Acetabular labral tear

Acetabular labral tears, as the name implies, are tears involving the acetabular labrum of the hip.  

With the increasing use of hip arthroscopy in orthopedic surgery since the 1970s pathologies of the acetabular labrum as a possible cause of chronic hip and groin pain have become more familiar to a wider medical audience.

Acetabular labral tears are not infrequent. They are found in 55% of arthroscopies for intractable hip pain 1.

  • pain on weight-bearing, flexion and internal rotation
  • microinstability, painful audible clicking, transient locking, giving way of the hip
  • mismatch between clinical symptoms and radiographic findings
  • delayed diagnosis
  • long-standing labral tears contribute to premature osteoarthritis 1,2

Major trauma (e.g. hip dislocation) may cause a labral tear. However, there is no history of previous trauma in most cases. Structural osseous abnormalities are often found 3,4.

  • normal appearance in most cases
  • structural skeletal abnormalities
  • osteoarthritis (advanced cases)

Labral tears may manifest as abnormal labral morphology, hypoechoic cleft and/or labral detachment from the acetabular rim. Paralabral cysts may also be visible 7

  • may show perilabral cysts or advanced cartilage lesions
  • labrum integrity can be assessed only in the presence of joint effusions
  • intrasubstance high T1 or PD signal is not considered as pathologic
  • high T2 signal may be interpreted as mucoid or cystic degeneration.
  • most accurate imaging study (91vs 36% on native MRI)
  • minimally invasive compared with arthroscopy
  • highly diluted intra-articular Gd-injection (0.0025 mmol/ml) with joint distension (10-20 ml) allows optimal assessment of the labrum on fatsat T1 sequences
  • triangular cross-section
  • rounded/flattened labral cross-section
  • perilabral cleft
  • insertional cleft on the transverse ligament
  • communicating iliopsoas bursa (15%)
  • absent antero-superior labrum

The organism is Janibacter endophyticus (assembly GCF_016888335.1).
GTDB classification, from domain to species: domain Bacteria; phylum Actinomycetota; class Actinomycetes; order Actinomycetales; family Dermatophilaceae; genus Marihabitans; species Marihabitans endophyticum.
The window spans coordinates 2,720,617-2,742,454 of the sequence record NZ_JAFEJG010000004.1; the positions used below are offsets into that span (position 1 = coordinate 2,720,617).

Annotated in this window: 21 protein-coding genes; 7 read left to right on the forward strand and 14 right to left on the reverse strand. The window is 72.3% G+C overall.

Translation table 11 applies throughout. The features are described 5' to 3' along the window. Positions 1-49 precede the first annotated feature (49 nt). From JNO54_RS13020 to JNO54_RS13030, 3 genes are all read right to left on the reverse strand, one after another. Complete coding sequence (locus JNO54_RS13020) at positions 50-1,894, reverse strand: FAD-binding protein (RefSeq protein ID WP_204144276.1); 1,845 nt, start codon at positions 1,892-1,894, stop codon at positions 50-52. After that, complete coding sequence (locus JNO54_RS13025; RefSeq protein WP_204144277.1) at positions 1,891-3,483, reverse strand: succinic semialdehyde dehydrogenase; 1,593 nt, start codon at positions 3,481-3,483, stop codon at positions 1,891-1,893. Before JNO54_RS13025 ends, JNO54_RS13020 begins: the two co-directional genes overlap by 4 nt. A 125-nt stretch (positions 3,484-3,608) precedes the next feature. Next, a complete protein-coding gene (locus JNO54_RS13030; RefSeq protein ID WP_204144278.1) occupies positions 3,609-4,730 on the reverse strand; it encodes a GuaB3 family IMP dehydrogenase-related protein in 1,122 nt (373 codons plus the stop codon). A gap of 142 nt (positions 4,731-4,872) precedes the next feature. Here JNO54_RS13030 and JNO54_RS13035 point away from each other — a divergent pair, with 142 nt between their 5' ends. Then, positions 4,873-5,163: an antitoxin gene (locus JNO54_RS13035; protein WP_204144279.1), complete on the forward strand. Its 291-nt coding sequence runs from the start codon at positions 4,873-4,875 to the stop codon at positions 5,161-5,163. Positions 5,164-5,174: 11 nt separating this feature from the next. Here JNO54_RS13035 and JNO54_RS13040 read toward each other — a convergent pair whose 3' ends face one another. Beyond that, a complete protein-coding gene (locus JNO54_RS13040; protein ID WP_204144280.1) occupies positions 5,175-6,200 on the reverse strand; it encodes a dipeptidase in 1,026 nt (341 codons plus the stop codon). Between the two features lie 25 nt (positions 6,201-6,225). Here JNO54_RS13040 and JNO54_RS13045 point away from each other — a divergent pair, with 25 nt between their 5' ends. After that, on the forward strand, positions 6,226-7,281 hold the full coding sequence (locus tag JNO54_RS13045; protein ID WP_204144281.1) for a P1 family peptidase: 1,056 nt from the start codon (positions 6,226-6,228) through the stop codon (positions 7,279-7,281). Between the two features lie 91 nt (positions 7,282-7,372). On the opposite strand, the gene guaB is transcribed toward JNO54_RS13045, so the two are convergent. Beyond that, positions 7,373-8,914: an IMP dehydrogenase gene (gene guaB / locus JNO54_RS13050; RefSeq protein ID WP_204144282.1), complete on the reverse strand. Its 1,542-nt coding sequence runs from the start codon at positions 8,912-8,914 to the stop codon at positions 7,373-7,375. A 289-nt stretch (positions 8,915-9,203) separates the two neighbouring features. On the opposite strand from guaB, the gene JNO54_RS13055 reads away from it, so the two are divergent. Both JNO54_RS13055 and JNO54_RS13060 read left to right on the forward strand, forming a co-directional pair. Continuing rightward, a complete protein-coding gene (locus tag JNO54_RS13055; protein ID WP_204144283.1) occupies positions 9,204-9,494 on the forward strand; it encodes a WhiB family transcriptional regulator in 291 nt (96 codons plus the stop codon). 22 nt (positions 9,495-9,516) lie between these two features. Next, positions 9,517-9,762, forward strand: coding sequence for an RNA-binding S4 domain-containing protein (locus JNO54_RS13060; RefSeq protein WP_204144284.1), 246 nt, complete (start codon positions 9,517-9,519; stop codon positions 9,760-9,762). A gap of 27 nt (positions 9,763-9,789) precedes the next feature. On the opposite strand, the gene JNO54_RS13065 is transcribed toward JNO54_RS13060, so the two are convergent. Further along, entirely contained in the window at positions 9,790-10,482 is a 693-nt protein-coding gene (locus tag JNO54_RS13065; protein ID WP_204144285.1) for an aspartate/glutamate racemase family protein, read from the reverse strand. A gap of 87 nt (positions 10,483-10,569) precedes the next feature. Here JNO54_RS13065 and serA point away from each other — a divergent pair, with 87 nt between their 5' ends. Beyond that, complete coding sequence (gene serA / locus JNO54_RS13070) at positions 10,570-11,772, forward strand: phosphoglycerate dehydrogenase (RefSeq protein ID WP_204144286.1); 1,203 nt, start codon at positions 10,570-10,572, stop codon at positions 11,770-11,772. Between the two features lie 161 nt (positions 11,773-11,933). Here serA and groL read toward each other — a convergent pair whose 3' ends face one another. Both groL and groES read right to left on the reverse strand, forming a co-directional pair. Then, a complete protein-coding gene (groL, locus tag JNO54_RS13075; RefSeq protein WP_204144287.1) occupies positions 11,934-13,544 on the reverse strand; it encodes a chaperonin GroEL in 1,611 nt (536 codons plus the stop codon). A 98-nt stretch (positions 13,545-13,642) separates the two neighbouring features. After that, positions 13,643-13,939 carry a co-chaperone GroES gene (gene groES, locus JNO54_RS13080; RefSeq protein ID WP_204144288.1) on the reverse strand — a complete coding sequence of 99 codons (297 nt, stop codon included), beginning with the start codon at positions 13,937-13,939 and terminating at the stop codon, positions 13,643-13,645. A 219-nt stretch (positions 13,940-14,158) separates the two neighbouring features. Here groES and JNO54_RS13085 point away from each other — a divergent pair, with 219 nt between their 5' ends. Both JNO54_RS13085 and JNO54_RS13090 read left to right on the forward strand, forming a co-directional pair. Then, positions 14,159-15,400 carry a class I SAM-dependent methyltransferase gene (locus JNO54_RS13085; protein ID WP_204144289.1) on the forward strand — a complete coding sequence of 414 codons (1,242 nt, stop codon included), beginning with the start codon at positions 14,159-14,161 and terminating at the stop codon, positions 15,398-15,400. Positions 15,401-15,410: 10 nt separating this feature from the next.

• sublabral sulcus
  • labral tears (marked by intrasubstance contrast entry)
    • longitudinal
    • bucket handle
    • flap
    • radial
    • cleavage
    • labral detachment
  • cartilage delamination
  • loose bodies 1

Conservative management consists of activity modification, non-steroidal anti inflammatory medication, physical therapy and intra-articular injections 9. Acetabular labral tears are the main indication for hip arthroscopy which is gold standard 9. Partial labrectomy and labral repair are the current surgical options.

Preliminary scientific data suggest that labral repairs can heal and patients can expect both symptomatic and functional improvement. However, valid prospective studies are needed to determine the long-term outcome of labral repair 5,6.

On arthrography for small clefts consider

  • labral sulci: sulci have smooth labral edges, whereas labral tears tend to have irregular edges
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Article information

rID: 14047
Synonyms or Alternate Spellings:
  • Acetabular labral tears
  • Labral tear - hip
  • Tears of acetabular labrum

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Cases and figures

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  • Case 2: with cam impingement
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  • Case 3
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  • well defined lobu...
    Case 4: with paralabral cyst
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  • Case 5
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  • Axial oblique ima...
    Case 6
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  • Case 7: with paralabral cyst
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  • Case 8: anterior acetabular labral tear
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